A STYLISTIC ANALYSIS OF WILLIAM
SHAKESPEARE'S POEM "WINTER"
Linguistic studies have taken such rapid strides in recent years that the range is baffling
to the innocent and amazingly delightful to the linguistics-oriented. Applied linguistics is
concerned with many fields and subjects on Planet Earth and possibly beyond that.
A piece of literature largely depends on thought and style. The concept of style in
literature is the product of abstraction in the sense that style is based on a special and
unique use of language. It is just one quality contained in any piece of writing. The style
of a novel, a play, an essay or a poem is only one part of its totality.
The study of style has been in use in German, French and English since the early 19th
century. In the early sixties of the 20th century M.A.K.Halliday introduced the term
'linguistic stylistics'. The main concern of descriptive linguistics is the systematic study of
that part of human behavior called language.
William Wordsworth in Lyrical Ballads (1798) suggested that poetry should deal with the
experience of those living close to Nature, especially in the country. It could be "the
language of conversation in the middle and lower classes of society.. "
Long before the Poet of Nature came on the scene, Shakespeare brought the language
close to those who dwelt in the country. Hence my selection of this particular poem.
Keeping in mind all these concepts we can attempt a lexical analysis of the poem
composed in the inimitable style of Shakespeare.
Text of the poem : Winter
'When icicles hang by the wall,
And Dick the shepherd blows the nail,
And Tom bears logs into the hall,
And milk comes frozen home in pail
When blood is nipt and ways be foul,
Then nightly sings the staring owl
Tuwhit, tuwhoo! A merry note!
While greasy Joan doth keel the pot,
When all around the wind doth blow,
And coughing drowns the parson's saw,
And birds sit brooding in the snow,
And Marian's nose looks red and raw,
When roasted crabs hiss in the bowl
Then nightly sings the staring owl
Tuwhit ! tuwhoo! A merry note!
While greasy Joan doth keel the pot'.
The poem begins with adverb of time "when" and goes on to use 'when', 'then' and
'while', a total of light occurrences. These adverbs render the idea of time and space to the
narration. The place is evidently a cottage in the country.
Shakespeare the dramatist provides an interesting dramatic touch with the appearance of
characters within and outside the humble house. Dick the shepherd, Tom (must be the
son), Joan (of course the wife), parson and Marian. Birds, crabs and the owl complete the
Nominals used for winter:
Icicles Snow Wind
A typical pastoral cottage is described with special register words :
Wall milk Nail pail Hall bowl Logs pot Greasy roasted
Language activity is related to each character:
'Dick the shepherd blows his nail'
'Tom bears logs into the house'
'Greasy Joan doth keel the pot '
The coughing parson'
Marian with a nose red and raw with cold.
In addition to human beings the poet uses the language to
bring into focus other creatures like 'roasted crabs'. Even the owl and the birds are
engaged in their appointed language activity.
'And birds sit brooding in the snow' 'Then nightly sings the staring owl'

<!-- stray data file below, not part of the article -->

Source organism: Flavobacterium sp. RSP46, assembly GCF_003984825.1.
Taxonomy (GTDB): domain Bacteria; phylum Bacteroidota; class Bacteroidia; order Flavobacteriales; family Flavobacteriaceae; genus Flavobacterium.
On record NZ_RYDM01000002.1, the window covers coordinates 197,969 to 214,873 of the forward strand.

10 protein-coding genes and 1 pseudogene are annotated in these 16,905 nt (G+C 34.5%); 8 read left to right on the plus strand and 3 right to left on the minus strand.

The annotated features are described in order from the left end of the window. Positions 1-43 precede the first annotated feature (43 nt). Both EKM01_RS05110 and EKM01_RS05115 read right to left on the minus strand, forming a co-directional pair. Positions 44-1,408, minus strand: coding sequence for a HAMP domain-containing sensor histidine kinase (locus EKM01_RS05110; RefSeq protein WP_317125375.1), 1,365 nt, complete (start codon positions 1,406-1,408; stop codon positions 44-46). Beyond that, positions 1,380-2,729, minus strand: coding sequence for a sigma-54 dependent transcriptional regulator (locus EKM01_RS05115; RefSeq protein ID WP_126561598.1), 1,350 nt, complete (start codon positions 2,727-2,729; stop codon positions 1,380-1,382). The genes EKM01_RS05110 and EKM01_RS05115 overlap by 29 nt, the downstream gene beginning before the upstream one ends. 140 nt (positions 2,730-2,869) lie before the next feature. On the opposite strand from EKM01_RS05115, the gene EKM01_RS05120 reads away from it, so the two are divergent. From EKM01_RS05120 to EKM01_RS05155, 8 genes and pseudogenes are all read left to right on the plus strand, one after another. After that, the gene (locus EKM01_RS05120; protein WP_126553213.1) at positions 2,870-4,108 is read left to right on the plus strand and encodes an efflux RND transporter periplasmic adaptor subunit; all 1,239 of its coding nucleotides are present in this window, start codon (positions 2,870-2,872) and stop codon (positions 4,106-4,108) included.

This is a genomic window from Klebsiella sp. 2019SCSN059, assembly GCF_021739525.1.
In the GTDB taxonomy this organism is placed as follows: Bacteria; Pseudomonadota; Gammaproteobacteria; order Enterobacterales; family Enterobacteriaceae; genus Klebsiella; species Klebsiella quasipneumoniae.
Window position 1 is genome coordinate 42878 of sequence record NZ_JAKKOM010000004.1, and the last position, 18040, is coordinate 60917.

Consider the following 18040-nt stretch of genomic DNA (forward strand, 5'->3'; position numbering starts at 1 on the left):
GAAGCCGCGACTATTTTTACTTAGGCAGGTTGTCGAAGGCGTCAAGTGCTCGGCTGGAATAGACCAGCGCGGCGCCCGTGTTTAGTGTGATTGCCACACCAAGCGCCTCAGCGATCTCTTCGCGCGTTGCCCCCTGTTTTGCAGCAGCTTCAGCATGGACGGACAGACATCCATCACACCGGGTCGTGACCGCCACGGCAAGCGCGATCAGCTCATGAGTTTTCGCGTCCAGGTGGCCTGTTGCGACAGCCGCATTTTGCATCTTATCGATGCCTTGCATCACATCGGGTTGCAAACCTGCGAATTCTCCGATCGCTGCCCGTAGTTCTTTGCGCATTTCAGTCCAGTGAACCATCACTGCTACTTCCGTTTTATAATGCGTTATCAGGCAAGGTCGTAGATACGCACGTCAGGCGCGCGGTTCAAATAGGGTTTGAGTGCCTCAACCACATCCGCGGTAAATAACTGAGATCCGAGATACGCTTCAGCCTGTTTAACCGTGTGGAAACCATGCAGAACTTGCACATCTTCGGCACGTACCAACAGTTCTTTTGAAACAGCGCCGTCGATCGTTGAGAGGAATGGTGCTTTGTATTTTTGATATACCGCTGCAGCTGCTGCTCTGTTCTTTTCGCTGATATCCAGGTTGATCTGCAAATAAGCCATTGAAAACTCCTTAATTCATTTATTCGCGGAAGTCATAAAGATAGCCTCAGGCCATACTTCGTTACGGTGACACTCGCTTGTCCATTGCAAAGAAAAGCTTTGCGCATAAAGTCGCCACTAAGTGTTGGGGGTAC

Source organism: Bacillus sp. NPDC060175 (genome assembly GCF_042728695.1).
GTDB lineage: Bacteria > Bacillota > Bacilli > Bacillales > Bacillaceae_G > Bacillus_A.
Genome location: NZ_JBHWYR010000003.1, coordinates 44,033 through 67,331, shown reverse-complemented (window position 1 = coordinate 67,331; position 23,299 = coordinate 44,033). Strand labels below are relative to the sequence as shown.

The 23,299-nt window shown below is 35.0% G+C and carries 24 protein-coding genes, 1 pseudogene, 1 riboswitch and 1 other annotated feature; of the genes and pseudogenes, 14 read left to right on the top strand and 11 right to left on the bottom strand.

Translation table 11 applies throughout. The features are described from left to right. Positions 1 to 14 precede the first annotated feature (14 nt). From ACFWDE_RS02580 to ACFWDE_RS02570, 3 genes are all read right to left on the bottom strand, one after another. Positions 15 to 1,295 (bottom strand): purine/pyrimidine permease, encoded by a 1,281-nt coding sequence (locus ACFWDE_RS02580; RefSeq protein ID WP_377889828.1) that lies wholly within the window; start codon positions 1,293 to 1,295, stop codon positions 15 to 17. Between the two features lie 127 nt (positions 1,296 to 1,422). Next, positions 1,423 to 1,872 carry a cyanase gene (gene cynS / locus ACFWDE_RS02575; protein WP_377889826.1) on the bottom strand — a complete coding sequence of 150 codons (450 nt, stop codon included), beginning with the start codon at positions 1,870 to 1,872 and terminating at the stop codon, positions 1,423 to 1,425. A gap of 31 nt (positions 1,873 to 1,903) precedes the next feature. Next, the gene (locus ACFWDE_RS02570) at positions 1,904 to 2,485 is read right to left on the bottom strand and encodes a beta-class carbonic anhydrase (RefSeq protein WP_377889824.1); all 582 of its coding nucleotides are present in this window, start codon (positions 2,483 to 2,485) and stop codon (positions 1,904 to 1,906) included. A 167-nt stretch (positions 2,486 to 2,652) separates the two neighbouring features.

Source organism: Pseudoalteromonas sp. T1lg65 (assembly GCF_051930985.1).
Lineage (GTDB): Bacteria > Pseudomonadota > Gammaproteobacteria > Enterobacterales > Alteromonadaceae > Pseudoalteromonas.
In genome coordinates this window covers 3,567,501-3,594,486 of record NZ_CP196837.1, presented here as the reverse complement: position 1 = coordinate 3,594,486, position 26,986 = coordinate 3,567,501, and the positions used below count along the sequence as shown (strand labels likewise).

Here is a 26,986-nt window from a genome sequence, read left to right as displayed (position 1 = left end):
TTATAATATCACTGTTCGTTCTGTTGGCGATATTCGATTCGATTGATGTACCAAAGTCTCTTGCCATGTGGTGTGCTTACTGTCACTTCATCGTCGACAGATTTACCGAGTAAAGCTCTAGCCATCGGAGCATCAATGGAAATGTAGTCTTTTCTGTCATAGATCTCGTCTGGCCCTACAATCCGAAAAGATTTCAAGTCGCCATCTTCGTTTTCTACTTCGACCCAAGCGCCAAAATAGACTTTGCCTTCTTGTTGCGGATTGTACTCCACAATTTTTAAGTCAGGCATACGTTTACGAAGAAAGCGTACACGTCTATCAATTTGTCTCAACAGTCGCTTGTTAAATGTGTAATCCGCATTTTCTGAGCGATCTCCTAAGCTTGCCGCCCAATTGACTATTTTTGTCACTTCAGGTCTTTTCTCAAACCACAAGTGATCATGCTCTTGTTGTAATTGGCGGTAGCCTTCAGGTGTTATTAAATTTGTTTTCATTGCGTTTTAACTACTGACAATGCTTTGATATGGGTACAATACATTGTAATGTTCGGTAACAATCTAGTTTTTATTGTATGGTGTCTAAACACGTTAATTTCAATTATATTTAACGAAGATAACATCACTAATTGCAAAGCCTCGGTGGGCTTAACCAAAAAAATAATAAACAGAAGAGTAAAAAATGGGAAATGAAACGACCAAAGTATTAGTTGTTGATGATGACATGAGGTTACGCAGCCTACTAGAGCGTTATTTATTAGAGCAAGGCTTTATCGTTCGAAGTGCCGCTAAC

'Brooding birds' and 'sings the staring owl' are alliterative as well as unusual collocations.
The poet attributes human situations like 'brooding' and 'staring' to feathered creatures.
More unusual collocations:
'roasted crabs hissing'
Pots and pans can be greasy but here 'greasy Joan' is a picturesque presentation. Can
crabs hiss in the bowl? But it is the poet's prerogative to assign any action to anyone by
keeping his inventions under the spell of his language, and without offering any reason!
There is a great variety of lexical items in such a short poem. Persons, objects, seasons
and surroundings have been artistically blended with words and phrases. The attention of
the reader is drawn with appreciation to colorful images, epithets, suitable register words
and other poetic devices.
Irony as a poetic device is used in 'merry note' while the song of the owl in such
an atmosphere can hardly be merry !
There is no dearth of sounds in the poem. We find a wealth of phonological material here.
But we will not go into details as this analysis is mainly confined to lexical items.
Sounds: coughing hissing tuwhoo tuhoo
In this peaceful though freezing domestic scene creeps in a touch of horror associated
with the dark night.
'When blood is nipt, and ways be foul': We know the 'foul ways' are most likely to create
terror into such cold, damp, dark and dreary nights. One is reminded of witches in
Macbeth with their cries of 'fair is foul'.
Nine descriptive epithets, five 'winter nominals and a number of unusual collocations,
refrains and repetitions enrich the poem with a rare beauty.
'Greasy Joan keels the pot is used twice and can be taken as the summative phrase of this
poem about a peaceful, eco-fuendly household. A loving family sustained with care,
cooperation and unlimited love with the parson's saw and Marian's red and raw nose
complete the rural picture.
With such control, mystery and magic of language Shakespeare is rightly recognized not
only as the immortal Bard of Avon but also the Bard of the whole world.
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London: Allen and Unwin.
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D'haen, ed. 1986. Linguistics and the study of literature.
Freeman, Donald C., ed. 1970. Linguistics and literary style.
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Halliday, M.A.K. 1970. Descriptive linguistics in literary
studies. In Freeman 1970.
Halliday, M.A.K., and Ruqaiya Hasan. 1976. Cohesion in
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